Youth and Empire: Trans-Colonial Childhoods in British and French Asia

Posted in Asian Diaspora, Books, History, Media Archive, Monographs on 2017-05-14 19:04Z by Steven

Youth and Empire: Trans-Colonial Childhoods in British and French Asia

Stanford University Press
December 2015
416 pages
Cloth ISBN: 9780804795173

David M. Pomfret, Professor of History
University of Hong Kong

This is the first study of its kind to provide such a broadly comparative and in-depth analysis of children and empire. Youth and Empire brings to light new research and new interpretations on two relatively neglected fields of study: the history of imperialism in East and South East Asia and, more pointedly, the influence of childhood—and children’s voices—on modern empires.

By utilizing a diverse range of unpublished source materials drawn from three different continents, David M. Pomfret examines the emergence of children and childhood as a central historical force in the global history of empire in the late nineteenth and twentieth centuries. This book is unusual in its scope, extending across the two empires of Britain and France and to points of intense impact in “tropical” places where indigenous, immigrant, and foreign cultures mixed: Hong Kong, Singapore, Saigon, and Hanoi. It thereby shows how childhood was crucial to definitions of race, and thus European authority, in these parts of the world. By examining the various contradictory and overlapping meanings of childhood in colonial Asia, Pomfret is able to provide new and often surprising readings of a set of problems that continue to trouble our contemporary world.

Contents

  • List of Illustrations
  • Introduction
  • 1. Childhood and the Reordering of Empire
  • 2. Tropical Childhoods: Health, Hygiene and Nature
  • 3. Cultural Contagions: Children in the Colonial Home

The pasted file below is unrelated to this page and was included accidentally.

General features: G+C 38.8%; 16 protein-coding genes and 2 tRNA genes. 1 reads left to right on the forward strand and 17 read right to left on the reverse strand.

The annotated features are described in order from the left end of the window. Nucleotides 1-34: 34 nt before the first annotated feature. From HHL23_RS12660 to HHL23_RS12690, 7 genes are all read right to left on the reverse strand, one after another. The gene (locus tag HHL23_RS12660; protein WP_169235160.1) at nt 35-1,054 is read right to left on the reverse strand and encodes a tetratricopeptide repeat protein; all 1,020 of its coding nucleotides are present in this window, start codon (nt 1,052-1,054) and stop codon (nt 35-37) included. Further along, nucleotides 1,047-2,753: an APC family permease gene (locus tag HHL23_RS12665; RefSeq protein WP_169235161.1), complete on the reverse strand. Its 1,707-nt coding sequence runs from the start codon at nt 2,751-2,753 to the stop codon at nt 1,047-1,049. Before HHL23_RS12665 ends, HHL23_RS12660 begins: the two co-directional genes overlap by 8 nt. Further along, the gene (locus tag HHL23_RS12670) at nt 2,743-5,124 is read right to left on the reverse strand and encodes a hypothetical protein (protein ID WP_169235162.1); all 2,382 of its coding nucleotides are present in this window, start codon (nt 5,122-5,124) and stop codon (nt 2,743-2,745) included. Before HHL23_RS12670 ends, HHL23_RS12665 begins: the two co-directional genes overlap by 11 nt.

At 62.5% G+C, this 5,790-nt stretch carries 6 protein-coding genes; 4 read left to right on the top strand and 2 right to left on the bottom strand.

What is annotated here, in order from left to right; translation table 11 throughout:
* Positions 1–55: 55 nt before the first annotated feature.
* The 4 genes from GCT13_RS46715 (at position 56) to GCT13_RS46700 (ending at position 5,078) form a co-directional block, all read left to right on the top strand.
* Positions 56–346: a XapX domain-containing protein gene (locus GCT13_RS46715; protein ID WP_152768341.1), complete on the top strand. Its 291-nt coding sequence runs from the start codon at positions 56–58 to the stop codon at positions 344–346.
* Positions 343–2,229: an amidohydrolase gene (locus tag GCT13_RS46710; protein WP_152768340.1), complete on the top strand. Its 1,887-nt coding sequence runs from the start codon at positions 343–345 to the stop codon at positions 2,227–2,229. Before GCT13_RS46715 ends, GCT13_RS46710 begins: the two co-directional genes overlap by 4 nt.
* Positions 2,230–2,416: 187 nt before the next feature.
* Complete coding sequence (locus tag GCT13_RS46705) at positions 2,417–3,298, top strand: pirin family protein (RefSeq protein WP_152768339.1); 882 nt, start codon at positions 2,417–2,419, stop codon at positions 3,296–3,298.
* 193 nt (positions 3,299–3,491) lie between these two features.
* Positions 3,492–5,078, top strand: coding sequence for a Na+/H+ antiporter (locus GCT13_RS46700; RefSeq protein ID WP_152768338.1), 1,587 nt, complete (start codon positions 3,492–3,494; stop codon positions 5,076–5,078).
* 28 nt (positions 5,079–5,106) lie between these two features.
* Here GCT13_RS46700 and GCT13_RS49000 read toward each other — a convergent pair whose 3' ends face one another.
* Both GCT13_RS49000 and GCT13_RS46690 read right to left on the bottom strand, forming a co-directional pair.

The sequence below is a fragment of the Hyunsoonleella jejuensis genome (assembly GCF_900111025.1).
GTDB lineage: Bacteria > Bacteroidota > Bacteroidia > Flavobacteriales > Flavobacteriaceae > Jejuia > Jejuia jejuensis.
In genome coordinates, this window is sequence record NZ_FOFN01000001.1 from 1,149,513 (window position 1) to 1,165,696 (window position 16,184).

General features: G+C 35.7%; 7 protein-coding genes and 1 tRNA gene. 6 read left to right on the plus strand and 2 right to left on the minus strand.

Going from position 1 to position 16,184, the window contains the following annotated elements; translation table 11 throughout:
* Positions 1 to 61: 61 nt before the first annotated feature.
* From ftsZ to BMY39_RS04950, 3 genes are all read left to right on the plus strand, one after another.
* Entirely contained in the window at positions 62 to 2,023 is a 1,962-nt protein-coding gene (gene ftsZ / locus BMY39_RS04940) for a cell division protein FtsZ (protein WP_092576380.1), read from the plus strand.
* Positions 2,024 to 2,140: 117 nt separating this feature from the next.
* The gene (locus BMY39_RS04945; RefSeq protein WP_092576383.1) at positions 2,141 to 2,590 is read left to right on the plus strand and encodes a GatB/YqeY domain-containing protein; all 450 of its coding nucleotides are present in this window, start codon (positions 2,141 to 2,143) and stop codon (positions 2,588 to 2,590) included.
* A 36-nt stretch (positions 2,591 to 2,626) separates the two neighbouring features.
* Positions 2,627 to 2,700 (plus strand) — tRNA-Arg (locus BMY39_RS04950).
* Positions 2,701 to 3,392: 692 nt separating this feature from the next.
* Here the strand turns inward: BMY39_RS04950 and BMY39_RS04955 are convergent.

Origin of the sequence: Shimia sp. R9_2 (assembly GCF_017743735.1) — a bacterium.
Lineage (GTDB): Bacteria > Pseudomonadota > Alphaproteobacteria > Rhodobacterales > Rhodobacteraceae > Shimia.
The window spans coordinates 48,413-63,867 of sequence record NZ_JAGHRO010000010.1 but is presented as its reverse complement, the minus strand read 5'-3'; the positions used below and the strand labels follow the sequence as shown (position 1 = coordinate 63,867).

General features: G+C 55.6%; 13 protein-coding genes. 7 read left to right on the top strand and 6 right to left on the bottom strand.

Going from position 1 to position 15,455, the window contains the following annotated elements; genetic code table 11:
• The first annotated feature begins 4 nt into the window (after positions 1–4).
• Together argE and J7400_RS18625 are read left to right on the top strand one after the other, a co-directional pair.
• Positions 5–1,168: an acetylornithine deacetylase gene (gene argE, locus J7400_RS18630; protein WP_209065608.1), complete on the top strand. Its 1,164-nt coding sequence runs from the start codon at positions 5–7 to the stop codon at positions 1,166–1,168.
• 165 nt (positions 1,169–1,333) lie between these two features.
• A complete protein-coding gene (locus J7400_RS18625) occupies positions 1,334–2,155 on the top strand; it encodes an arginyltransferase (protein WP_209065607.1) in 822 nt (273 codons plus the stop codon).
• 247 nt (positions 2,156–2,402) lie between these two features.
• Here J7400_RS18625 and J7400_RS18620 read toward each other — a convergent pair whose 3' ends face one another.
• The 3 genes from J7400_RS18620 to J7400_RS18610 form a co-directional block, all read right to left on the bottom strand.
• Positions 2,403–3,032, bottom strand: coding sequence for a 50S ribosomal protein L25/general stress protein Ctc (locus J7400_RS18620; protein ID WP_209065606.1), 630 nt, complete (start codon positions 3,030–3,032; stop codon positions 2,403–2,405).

• 4. Magic Islands: Children on Display in Colonialisms’ Cultures
  • 5. Trouble in Fairyland: Cultures of Childhood in Interwar Asia
  • 6. Intimate Heights: Children, Nature and Colonial Urban Planning
  • 7. Sick Traffic: ‘Child Slavery’ and Imperial Networks
  • 8. Class Reactions: Education and Colonial ‘Comings of Age’
  • 9. Raising Eurasia: Childhood, Youth and the Mixed Race Question
  • 10. Conclusion
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Prize-winning Hong Kong-born poet Sarah Howe makes verse of city’s Basic Law

Posted in Articles, Arts, Asian Diaspora, Biography, Media Archive on 2016-07-08 01:55Z by Steven

Prize-winning Hong Kong-born poet Sarah Howe makes verse of city’s Basic Law

South China Morning Post
2016-07-07

Clare Tyrrell-Morin

Having played down her Chinese side while growing up and studying in the UK, Howe, now at Harvard, has turned to it again as she makes an ‘erasure poem’ out of Hong Kong’s mini-constitution

We meet in a small office on the second floor of the Radcliffe Institute for Advanced Study, overlooking a tranquil garden unseen from Harvard University’s main thoroughfares. It’s freezing outside, but the view is spectacular: the bare branches of an ancient tree, contemplated by scholars for generations, silhouetted against a wintry sky. It’s a good view for a poet.

The office belongs to a Radcliffe Fellow, Sarah Howe, who is spending the year here with 50 other artists and scholars. You may not know her name yet, but Howe could become one of Hong Kong’s most celebrated writers.

In December, the 32-year-old won the Sunday Times/Peters Fraser & Dunlop Young Writer of the Year Award for authors under the age of 35. The previous month, scientist Stephen Hawking read out a poem, titled “Relativity”, that she had written for him for Britain’s National Poetry Day. And, in January, Howe was presented with the £20,000 (HK$204,000) T.S. Eliot Prize for Poetry at a lavish ceremony at the Victoria and Albert Museum, in London.